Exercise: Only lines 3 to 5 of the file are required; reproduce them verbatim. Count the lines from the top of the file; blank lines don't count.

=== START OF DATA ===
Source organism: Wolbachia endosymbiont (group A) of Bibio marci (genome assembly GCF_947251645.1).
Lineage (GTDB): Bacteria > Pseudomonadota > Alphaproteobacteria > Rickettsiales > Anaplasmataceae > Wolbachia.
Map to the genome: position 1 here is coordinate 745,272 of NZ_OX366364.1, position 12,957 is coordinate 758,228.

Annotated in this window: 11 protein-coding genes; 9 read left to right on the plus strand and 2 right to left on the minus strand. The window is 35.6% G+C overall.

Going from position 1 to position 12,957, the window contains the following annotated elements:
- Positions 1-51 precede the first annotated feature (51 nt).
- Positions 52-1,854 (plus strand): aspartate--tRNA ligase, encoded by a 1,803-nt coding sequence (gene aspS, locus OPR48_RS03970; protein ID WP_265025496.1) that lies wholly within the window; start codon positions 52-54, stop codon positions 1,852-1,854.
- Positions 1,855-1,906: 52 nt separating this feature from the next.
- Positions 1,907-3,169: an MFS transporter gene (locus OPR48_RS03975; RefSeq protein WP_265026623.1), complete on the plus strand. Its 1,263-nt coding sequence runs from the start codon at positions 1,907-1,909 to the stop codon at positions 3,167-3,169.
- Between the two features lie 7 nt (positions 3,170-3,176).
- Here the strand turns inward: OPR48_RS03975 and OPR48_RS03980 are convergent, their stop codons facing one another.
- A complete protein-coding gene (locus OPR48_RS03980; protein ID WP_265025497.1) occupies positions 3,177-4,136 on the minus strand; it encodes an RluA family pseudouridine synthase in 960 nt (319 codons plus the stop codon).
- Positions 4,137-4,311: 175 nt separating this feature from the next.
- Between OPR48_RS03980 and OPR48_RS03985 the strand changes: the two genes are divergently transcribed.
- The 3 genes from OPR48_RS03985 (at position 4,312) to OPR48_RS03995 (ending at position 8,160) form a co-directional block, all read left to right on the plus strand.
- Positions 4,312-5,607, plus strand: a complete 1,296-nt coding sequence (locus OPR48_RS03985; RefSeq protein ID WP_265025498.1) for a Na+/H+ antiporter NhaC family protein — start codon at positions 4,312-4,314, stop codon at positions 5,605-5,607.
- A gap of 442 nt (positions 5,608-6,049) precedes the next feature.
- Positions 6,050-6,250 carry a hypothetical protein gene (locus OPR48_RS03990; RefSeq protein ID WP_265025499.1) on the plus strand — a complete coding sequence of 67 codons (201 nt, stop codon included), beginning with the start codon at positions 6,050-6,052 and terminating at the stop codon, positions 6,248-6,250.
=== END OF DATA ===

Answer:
Map to the genome: position 1 here is coordinate 745,272 of NZ_OX366364.1, position 12,957 is coordinate 758,228.

Annotated in this window: 11 protein-coding genes; 9 read left to right on the plus strand and 2 right to left on the minus strand. The window is 35.6% G+C overall.

Going from position 1 to position 12,957, the window contains the following annotated elements: